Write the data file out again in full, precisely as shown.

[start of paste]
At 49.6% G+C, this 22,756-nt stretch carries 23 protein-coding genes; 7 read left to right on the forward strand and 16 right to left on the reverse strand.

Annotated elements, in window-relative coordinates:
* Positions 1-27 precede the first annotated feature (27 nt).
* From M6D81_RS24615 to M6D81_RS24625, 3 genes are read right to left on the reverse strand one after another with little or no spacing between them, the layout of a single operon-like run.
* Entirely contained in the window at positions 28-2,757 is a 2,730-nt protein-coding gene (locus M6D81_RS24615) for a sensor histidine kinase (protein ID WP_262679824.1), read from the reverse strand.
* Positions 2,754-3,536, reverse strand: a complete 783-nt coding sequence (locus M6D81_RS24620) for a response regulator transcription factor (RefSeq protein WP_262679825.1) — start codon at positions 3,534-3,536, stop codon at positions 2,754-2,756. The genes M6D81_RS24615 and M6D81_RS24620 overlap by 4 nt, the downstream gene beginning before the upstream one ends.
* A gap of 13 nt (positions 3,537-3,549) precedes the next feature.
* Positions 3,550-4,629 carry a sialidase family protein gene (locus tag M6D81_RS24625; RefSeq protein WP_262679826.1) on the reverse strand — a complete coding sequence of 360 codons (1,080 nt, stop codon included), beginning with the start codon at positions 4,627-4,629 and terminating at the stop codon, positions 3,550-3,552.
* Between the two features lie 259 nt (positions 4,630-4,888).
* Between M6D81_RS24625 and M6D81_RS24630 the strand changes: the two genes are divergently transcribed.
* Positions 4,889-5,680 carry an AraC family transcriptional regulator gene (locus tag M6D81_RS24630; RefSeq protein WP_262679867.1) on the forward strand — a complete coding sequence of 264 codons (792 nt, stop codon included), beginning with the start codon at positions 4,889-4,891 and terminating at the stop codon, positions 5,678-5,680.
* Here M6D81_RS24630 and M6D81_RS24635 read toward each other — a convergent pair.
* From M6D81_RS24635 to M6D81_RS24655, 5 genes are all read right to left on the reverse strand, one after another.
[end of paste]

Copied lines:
At 49.6% G+C, this 22,756-nt stretch carries 23 protein-coding genes; 7 read left to right on the forward strand and 16 right to left on the reverse strand.

Annotated elements, in window-relative coordinates:
* Positions 1-27 precede the first annotated feature (27 nt).
* From M6D81_RS24615 to M6D81_RS24625, 3 genes are read right to left on the reverse strand one after another with little or no spacing between them, the layout of a single operon-like run.
* Entirely contained in the window at positions 28-2,757 is a 2,730-nt protein-coding gene (locus M6D81_RS24615) for a sensor histidine kinase (protein ID WP_262679824.1), read from the reverse strand.
* Positions 2,754-3,536, reverse strand: a complete 783-nt coding sequence (locus M6D81_RS24620) for a response regulator transcription factor (RefSeq protein WP_262679825.1) — start codon at positions 3,534-3,536, stop codon at positions 2,754-2,756. The genes M6D81_RS24615 and M6D81_RS24620 overlap by 4 nt, the downstream gene beginning before the upstream one ends.
* A gap of 13 nt (positions 3,537-3,549) precedes the next feature.
* Positions 3,550-4,629 carry a sialidase family protein gene (locus tag M6D81_RS24625; RefSeq protein WP_262679826.1) on the reverse strand — a complete coding sequence of 360 codons (1,080 nt, stop codon included), beginning with the start codon at positions 4,627-4,629 and terminating at the stop codon, positions 3,550-3,552.
* Between the two features lie 259 nt (positions 4,630-4,888).
* Between M6D81_RS24625 and M6D81_RS24630 the strand changes: the two genes are divergently transcribed.
* Positions 4,889-5,680 carry an AraC family transcriptional regulator gene (locus tag M6D81_RS24630; RefSeq protein WP_262679867.1) on the forward strand — a complete coding sequence of 264 codons (792 nt, stop codon included), beginning with the start codon at positions 4,889-4,891 and terminating at the stop codon, positions 5,678-5,680.
* Here M6D81_RS24630 and M6D81_RS24635 read toward each other — a convergent pair.
* From M6D81_RS24635 to M6D81_RS24655, 5 genes are all read right to left on the reverse strand, one after another.